The Kobo Libra 2 is a 7-inch E Ink Carta display with touchscreen capability. It also is waterproof with a landscape reading mode and page-turn buttons so you can easily read in the bath and by the pool or beach. The Kobo Libra H2O also has the landscape reading feature. Like other Kobo eReaders, the Libra 2 also has the ComfortLight PRO technology to reduce blue light and adjustable brightness and colour temperature.
The Kobo Clara HD is the next step up, sporting a higher-resolution 6-inch E Ink Carta display and ComfortLight PRO lighting to reduce exposure to blue light.
When you want to go bigger with additional features, the Kobo Sage, Kobo’s flagship eReader model has an 8-inch E Ink Carta display and physical page turn buttons to simplify things further. Those buttons are situated on an ergonomic fold to the side for easy one-handed reading. No matter the orientation, the waterproof body makes this eReader fit right in at the pool or tub. It also supports both the Kobo Stylus, which is available separately, to jot down notes, as well as Kobo Audiobooks, which you can purchase directly from the eReader or Kobo mobile app on your smartphone or tablet.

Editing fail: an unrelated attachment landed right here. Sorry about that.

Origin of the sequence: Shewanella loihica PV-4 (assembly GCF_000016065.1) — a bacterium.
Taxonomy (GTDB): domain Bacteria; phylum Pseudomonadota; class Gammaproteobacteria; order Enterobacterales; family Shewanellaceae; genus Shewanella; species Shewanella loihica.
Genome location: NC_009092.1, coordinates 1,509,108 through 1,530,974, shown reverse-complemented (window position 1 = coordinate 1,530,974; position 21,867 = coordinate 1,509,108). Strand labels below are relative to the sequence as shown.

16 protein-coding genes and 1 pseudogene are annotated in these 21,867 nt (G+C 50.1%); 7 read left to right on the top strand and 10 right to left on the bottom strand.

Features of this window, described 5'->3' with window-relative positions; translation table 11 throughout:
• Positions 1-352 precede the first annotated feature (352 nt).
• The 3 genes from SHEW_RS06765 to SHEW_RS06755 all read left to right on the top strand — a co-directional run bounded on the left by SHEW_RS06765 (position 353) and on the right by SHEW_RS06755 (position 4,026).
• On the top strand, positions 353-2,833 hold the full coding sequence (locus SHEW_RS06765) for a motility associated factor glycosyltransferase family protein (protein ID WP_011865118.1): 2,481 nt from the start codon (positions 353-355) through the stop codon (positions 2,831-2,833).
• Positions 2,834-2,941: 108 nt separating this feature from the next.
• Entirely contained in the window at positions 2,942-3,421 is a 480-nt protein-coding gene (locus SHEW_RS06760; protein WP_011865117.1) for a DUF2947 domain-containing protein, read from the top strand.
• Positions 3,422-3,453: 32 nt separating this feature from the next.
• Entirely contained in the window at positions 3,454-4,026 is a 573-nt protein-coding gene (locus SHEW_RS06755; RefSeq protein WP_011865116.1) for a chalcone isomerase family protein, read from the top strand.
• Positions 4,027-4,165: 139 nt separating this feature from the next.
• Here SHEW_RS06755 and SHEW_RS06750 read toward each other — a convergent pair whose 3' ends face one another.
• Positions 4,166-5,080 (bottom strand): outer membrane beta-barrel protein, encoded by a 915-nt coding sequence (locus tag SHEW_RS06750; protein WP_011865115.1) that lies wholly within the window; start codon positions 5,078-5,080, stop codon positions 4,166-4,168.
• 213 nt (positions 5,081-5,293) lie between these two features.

The Kobo Elipsa is the largest model in the company’s lineup with a 10.3-inch E Ink display, and includes the Kobo Stylus in the box. With a SleepCover case inside for added protection, plus the ability to prop it up using the cover’s own folds, the Elipsa is a larger canvas with which to not only read books, but also mark up documents, and take notes to digitize them on the fly. With 32GB of internal storage in the device, you can save a lot of ebooks, documents, audiobooks, and notes.
Like the Sage and Libra 2, the Elipsa can also play audiobooks. All three eReaders can pair with Bluetooth headphones or speakers to play the content for you.
Amazon started out as an online bookstore, so the transition to the Kindle made a lot of sense. Since then, it has become synonymous with eReaders, except there isn’t just one to choose from. The standard Kindle has a 6-inch E Ink display with an adjustable front light to let you read in darker rooms with ease.
The Paperwhite raises the screen resolution for sharper text on a 6-inch E Ink Carta display, complete with built-in lighting to make reading at night comfortable. That comfort extends to dipping in the water, courtesy of the waterproof body that lets you read in the tub, by the pool, or at the beach.
Amazon’s flagship is the Kindle Oasis, which has a 7-inch E Ink Carta display that is flush with the front of the device for a sleek look. It matches the waterproofing of the Paperwhite, and adds page turn buttons for easy access when going through a book. The adjustable warm light takes the strain away from eyes in low-light conditions.
Basic features of an eReader
Since eReaders aren’t rich in hardware features the way tablets are, there are some details to keep in mind. These can include screen size, storage capacity, waterproofing and battery life. More have come since to expand on their capabilities, including stylus support, audiobooks, and content integration. Balancing these with the improved ergonomics and onboard software features leads to the ideal combination you may be looking for.